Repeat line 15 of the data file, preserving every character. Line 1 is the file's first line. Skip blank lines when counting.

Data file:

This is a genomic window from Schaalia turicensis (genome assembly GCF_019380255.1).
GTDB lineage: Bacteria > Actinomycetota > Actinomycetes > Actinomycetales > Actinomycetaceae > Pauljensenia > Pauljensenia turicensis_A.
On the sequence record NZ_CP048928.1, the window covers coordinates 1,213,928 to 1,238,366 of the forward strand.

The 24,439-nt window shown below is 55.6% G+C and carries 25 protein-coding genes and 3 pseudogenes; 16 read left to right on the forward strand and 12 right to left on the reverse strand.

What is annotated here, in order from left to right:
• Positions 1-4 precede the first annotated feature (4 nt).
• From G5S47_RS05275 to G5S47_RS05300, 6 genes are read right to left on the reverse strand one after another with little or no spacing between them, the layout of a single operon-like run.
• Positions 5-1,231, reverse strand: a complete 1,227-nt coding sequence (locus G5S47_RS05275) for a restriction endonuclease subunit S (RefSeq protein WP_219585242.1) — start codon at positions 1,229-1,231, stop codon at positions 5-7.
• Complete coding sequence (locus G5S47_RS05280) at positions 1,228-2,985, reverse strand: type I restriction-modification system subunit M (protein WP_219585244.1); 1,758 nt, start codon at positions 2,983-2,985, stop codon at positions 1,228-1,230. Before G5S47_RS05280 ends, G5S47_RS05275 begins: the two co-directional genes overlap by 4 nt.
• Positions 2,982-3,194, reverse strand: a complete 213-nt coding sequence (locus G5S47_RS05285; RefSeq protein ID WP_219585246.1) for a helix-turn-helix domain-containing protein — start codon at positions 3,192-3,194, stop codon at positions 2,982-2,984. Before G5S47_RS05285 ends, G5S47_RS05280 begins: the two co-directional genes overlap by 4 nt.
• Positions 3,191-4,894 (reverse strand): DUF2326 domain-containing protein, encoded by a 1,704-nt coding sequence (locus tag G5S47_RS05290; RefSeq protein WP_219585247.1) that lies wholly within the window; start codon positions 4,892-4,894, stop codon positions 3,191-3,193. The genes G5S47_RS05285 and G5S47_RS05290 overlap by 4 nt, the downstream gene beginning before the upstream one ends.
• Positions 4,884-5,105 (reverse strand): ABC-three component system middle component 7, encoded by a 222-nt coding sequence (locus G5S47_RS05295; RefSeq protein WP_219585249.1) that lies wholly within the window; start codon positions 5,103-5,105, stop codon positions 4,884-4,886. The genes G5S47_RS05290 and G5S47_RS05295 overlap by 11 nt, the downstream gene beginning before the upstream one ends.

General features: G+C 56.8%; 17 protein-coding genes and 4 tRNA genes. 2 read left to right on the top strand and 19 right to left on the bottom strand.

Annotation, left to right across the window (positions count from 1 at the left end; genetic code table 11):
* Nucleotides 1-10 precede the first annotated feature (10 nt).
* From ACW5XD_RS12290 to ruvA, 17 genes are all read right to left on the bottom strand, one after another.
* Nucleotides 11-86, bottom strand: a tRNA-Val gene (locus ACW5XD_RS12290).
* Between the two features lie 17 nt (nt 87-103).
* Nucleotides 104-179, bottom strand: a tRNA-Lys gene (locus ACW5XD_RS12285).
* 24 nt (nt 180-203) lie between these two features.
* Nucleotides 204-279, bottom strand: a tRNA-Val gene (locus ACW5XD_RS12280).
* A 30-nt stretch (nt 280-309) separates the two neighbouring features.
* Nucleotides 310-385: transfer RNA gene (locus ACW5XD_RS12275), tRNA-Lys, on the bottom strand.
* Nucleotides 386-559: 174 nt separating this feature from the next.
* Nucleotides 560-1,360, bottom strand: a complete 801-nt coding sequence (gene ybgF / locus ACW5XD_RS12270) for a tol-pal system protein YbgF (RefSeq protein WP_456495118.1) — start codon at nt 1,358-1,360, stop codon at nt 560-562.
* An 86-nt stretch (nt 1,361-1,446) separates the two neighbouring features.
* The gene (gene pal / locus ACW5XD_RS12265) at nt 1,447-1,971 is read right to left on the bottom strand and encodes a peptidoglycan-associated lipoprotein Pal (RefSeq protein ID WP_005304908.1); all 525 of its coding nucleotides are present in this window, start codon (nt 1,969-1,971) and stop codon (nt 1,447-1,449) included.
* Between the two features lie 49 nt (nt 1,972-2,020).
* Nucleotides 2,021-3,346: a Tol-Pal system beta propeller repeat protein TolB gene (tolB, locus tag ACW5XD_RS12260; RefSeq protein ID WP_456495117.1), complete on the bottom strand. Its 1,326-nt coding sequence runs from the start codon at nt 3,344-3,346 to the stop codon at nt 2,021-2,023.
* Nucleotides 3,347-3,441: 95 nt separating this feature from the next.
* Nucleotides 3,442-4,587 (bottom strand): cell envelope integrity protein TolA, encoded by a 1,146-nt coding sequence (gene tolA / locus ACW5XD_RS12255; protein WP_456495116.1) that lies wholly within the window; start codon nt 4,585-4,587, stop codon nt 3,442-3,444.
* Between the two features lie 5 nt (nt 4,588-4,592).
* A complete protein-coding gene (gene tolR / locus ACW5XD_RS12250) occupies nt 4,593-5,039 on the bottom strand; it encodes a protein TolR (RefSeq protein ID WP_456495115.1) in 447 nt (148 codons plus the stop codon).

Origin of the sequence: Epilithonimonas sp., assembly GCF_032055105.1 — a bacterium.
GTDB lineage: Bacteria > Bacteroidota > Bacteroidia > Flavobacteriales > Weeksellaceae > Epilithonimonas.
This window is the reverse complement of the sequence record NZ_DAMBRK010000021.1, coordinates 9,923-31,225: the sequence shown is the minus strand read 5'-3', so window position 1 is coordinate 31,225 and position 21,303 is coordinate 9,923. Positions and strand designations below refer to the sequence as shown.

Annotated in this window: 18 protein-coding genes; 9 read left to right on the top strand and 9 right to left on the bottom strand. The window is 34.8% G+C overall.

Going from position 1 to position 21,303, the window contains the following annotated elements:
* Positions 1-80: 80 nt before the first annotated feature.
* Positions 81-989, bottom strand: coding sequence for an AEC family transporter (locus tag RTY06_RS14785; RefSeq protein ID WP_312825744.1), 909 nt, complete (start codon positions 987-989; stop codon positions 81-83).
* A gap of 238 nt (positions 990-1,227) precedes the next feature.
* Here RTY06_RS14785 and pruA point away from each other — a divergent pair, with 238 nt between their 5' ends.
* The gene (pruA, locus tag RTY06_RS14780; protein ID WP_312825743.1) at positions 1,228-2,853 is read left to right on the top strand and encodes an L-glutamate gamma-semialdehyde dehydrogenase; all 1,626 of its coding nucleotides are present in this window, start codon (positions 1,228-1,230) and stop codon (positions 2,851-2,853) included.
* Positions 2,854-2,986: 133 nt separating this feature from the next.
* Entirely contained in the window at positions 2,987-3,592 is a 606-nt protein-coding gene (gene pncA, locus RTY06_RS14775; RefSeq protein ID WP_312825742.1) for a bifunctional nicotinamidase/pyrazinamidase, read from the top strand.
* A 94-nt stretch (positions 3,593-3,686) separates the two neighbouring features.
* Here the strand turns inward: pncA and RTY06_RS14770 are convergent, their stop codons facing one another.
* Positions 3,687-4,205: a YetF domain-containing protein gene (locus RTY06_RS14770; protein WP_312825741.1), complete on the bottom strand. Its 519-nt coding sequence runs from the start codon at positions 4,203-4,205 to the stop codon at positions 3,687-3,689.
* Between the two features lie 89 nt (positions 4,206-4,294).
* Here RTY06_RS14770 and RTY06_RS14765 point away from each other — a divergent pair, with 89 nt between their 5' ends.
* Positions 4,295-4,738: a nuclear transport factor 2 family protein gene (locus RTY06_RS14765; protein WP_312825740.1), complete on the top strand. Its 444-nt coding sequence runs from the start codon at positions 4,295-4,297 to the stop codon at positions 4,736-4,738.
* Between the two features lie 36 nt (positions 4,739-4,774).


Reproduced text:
* Nucleotides 1-10 precede the first annotated feature (10 nt).